Elizabeth Cox’s novel The Slow Moon was a huge disappointment to me. I was really looking forward to reading it but it turned out to be really, really mediocre.
Central to the story is the relationship between Crow, 16, (the son of wealthy, well-respected parents) and Sophie, 14, (daughter of a widow). The story opens as they sneak off from a high school party to have some alone-time in the woods. Crow and Sophie really like each other and they have decided that they want to take their relationship to the next level. The next level requires condoms though, and Crow has forgotten those in his truck. He leaves Sophie alone to retrieve them and she is brutally attacked.
This rape isn’t enough for Cox to make a meal on, however. So instead of giving us any real insight into how Sophie feels and how Crow, wrongfully accused, feels, she fills the novel with a bunch of stupid subplots: Crow’s parent’s cracked marriage, his father’s infidelity, his mother’s pre-marriage pregnancy (so the man who Crow thinks is his Dad, isn’t his Dad.) Crow’s best friends all have their own problems – one is trying to come to terms with the fact that he may be gay, another finds out the father he thought was dead is actually in prison.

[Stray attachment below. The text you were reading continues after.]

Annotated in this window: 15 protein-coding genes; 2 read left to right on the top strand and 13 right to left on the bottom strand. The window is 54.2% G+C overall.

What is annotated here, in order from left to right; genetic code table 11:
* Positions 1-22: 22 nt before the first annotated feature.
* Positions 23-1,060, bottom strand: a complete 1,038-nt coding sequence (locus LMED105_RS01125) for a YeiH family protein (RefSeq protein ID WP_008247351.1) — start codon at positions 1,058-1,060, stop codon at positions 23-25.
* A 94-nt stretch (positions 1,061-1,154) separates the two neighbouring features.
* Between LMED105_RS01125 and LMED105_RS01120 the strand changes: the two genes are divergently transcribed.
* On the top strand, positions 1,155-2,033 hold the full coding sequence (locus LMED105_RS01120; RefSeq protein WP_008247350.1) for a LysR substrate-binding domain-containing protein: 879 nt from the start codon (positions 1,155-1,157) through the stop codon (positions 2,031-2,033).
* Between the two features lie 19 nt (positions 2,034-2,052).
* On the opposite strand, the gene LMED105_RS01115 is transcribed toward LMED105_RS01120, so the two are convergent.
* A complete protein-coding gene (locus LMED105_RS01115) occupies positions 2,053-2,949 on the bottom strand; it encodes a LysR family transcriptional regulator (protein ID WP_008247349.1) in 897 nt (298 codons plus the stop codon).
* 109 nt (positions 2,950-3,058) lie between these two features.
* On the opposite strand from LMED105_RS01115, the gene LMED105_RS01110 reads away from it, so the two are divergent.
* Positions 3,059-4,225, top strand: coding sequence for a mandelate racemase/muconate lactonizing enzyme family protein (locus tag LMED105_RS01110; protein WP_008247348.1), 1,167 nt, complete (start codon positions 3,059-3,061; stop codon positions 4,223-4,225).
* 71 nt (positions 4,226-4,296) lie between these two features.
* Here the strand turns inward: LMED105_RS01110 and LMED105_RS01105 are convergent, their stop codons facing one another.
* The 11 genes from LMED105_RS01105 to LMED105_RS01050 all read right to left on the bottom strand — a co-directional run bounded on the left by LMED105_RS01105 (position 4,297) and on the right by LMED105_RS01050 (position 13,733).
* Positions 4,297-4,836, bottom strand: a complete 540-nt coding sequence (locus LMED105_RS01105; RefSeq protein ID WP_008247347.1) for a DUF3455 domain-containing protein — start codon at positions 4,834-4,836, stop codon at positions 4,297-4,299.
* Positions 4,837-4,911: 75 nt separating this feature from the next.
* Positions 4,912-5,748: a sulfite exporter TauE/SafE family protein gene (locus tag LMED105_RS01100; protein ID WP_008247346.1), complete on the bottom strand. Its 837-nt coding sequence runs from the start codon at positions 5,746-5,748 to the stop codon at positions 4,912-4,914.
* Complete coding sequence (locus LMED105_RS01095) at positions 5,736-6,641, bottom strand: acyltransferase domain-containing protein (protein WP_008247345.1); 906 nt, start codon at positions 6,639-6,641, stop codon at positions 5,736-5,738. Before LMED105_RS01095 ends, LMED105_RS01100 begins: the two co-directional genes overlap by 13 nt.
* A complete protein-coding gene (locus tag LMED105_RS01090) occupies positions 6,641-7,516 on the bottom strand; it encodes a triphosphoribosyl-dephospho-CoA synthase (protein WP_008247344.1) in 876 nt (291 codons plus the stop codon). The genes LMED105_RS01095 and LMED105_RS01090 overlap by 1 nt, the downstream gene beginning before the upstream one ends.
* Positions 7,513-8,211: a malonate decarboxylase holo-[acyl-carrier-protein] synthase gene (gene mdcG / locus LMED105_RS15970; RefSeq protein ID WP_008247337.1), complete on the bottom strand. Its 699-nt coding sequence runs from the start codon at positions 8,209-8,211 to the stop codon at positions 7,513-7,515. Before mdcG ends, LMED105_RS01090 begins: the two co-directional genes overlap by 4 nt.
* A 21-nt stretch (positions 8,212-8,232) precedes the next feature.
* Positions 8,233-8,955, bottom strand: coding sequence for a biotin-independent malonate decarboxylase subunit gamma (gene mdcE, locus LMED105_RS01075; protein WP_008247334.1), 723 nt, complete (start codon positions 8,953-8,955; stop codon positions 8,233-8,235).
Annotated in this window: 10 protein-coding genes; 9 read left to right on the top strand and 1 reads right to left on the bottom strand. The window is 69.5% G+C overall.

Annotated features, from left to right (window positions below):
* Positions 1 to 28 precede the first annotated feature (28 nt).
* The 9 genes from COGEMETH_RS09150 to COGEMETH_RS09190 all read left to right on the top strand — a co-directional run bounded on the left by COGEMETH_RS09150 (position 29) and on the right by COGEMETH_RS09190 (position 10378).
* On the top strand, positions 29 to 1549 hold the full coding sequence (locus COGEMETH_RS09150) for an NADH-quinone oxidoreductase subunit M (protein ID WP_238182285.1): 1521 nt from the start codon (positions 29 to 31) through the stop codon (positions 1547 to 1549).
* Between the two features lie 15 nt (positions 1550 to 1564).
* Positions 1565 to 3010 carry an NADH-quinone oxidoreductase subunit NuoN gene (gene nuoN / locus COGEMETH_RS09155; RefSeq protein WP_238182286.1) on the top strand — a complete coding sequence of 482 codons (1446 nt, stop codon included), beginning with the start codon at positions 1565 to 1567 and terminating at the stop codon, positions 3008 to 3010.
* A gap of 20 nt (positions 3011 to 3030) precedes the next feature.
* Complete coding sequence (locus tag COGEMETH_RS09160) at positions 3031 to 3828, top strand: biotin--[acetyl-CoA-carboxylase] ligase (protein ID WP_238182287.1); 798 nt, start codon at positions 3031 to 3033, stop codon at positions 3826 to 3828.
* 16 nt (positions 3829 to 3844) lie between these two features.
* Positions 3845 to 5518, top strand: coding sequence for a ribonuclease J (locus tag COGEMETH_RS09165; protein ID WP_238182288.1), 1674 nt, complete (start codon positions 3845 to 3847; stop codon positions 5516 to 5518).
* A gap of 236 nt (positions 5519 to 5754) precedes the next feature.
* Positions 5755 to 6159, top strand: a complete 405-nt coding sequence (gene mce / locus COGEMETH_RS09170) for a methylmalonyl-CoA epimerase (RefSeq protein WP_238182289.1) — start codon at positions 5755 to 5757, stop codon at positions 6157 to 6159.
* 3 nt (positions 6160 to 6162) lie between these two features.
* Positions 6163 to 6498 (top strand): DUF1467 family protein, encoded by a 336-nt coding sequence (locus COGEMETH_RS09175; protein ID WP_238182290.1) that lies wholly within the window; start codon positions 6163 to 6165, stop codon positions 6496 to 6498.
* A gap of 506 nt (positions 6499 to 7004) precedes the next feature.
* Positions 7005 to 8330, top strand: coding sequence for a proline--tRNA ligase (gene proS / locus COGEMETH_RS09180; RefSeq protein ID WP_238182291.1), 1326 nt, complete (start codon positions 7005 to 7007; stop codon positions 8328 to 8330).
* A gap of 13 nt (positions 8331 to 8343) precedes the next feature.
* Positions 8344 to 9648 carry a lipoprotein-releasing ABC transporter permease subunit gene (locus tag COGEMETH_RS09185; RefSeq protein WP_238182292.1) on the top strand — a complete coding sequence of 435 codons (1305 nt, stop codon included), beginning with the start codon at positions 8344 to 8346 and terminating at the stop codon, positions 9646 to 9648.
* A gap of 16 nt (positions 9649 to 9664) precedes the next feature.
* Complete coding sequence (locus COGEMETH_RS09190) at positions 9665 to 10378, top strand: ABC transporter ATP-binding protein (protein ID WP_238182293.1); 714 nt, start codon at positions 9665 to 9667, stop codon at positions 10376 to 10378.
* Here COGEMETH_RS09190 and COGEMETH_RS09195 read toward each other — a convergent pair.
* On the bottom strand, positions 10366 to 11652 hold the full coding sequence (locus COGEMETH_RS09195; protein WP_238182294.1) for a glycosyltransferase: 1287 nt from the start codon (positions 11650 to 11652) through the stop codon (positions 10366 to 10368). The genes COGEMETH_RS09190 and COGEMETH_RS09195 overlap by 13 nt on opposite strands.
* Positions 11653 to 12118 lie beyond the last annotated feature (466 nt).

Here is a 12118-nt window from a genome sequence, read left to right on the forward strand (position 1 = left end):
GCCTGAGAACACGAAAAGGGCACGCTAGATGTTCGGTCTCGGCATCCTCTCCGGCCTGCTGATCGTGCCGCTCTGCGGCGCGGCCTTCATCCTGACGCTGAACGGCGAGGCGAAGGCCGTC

And can I just say a word about the writing. What 14 and 16 year olds (loss of innocence not withstanding) actually “like[d] examining the frailty of others.” (294) The novel is filled with passages like this: “Another car went by, throwing light onto the walls and ceiling, and the light felt heavy, like a horse running fast into his room; the threat of being crushed came to his mind.” (247) Um, what?
Jodi Picoult’s endorsement on the front of the book says “I found myself pausing over the beauty of this book, and wishing I’d been the one to think of it.” Jodi, honey, you did think of it and you wrote it and called it The Tenth Circle. That book is infinitely better.